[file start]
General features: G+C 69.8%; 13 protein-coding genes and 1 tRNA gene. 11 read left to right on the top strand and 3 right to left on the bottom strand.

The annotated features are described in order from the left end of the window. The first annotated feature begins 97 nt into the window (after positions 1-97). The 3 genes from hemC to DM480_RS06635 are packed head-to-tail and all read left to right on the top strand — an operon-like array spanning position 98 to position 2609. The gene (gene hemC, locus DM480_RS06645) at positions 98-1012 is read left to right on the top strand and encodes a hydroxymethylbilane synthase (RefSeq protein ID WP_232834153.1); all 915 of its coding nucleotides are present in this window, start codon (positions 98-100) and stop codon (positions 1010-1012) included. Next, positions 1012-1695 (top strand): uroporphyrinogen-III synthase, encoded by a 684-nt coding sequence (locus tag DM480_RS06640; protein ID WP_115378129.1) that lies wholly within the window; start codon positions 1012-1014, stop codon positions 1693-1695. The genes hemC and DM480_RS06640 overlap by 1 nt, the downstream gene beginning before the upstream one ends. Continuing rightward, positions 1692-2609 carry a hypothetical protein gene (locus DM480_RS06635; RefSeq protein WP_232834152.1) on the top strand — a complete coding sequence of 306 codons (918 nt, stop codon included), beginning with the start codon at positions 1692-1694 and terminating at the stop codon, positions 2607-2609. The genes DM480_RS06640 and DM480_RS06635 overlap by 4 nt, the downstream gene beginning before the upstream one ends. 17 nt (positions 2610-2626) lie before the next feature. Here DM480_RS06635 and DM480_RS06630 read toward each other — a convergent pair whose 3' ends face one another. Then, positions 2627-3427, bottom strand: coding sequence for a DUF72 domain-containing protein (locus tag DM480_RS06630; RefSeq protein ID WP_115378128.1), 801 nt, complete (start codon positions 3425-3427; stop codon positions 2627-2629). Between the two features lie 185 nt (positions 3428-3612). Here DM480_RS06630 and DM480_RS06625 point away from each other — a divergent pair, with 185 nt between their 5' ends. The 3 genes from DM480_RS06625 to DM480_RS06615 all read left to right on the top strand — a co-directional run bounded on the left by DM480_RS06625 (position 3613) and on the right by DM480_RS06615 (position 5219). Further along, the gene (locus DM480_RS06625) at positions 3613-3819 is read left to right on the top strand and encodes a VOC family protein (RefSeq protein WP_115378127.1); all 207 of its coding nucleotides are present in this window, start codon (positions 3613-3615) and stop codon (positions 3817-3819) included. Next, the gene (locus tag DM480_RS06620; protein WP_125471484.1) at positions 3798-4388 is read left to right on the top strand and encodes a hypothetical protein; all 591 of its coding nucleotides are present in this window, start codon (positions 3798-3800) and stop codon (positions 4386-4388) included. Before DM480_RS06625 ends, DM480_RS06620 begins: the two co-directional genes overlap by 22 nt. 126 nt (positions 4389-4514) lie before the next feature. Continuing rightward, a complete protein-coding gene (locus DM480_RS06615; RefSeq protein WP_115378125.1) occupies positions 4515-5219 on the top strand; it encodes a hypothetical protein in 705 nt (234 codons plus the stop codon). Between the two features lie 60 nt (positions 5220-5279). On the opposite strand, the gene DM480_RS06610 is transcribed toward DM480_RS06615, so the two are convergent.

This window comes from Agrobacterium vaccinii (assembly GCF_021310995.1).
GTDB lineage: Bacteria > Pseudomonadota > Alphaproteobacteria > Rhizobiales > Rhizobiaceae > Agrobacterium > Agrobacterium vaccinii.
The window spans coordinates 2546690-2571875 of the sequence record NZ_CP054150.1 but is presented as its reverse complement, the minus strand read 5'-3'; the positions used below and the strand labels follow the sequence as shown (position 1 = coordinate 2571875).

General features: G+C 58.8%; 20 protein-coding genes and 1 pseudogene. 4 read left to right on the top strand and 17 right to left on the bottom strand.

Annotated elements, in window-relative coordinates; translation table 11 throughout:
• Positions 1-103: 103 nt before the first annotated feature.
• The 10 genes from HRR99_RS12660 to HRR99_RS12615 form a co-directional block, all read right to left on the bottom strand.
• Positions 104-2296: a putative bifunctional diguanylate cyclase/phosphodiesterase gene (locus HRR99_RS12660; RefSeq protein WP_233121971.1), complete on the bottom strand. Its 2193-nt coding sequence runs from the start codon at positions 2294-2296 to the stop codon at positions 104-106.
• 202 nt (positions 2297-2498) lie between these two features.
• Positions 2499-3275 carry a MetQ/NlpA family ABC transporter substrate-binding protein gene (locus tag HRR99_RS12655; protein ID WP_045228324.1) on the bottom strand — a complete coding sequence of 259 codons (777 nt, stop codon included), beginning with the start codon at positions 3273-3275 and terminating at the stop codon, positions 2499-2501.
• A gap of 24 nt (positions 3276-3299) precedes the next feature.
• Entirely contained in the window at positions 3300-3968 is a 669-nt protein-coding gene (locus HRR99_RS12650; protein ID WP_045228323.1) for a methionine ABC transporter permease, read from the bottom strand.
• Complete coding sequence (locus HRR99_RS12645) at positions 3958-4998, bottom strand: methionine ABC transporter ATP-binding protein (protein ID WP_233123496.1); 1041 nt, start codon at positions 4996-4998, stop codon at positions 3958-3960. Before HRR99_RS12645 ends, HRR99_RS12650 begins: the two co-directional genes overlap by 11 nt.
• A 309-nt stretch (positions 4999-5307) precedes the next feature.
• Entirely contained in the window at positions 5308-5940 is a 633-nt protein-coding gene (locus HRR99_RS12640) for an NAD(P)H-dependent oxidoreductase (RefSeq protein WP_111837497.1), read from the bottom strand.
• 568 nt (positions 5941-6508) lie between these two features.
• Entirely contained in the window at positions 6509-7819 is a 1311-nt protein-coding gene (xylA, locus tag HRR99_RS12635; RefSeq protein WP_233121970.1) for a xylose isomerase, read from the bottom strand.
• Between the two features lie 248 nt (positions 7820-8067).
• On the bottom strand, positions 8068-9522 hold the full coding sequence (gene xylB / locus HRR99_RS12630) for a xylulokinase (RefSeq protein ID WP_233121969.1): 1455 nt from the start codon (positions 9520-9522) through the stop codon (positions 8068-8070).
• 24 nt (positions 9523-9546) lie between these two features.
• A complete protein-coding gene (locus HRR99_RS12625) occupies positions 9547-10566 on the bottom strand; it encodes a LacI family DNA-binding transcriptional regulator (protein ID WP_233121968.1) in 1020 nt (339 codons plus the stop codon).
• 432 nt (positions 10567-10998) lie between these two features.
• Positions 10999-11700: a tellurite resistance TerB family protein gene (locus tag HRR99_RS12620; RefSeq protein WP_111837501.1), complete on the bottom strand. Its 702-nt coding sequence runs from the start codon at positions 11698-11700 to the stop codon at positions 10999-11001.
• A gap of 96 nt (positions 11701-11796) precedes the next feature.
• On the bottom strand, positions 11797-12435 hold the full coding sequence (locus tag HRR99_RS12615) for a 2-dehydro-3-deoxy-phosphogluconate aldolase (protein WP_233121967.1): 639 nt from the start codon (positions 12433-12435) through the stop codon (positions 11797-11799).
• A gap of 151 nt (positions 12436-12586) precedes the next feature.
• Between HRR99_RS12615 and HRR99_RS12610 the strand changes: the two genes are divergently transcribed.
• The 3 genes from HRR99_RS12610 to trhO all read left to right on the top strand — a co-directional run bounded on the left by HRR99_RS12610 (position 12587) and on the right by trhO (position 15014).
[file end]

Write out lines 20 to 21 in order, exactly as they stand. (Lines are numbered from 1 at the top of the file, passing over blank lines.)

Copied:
• Between the two features lie 248 nt (positions 7820-8067).
• On the bottom strand, positions 8068-9522 hold the full coding sequence (gene xylB / locus HRR99_RS12630) for a xylulokinase (RefSeq protein ID WP_233121969.1): 1455 nt from the start codon (positions 9520-9522) through the stop codon (positions 8068-8070).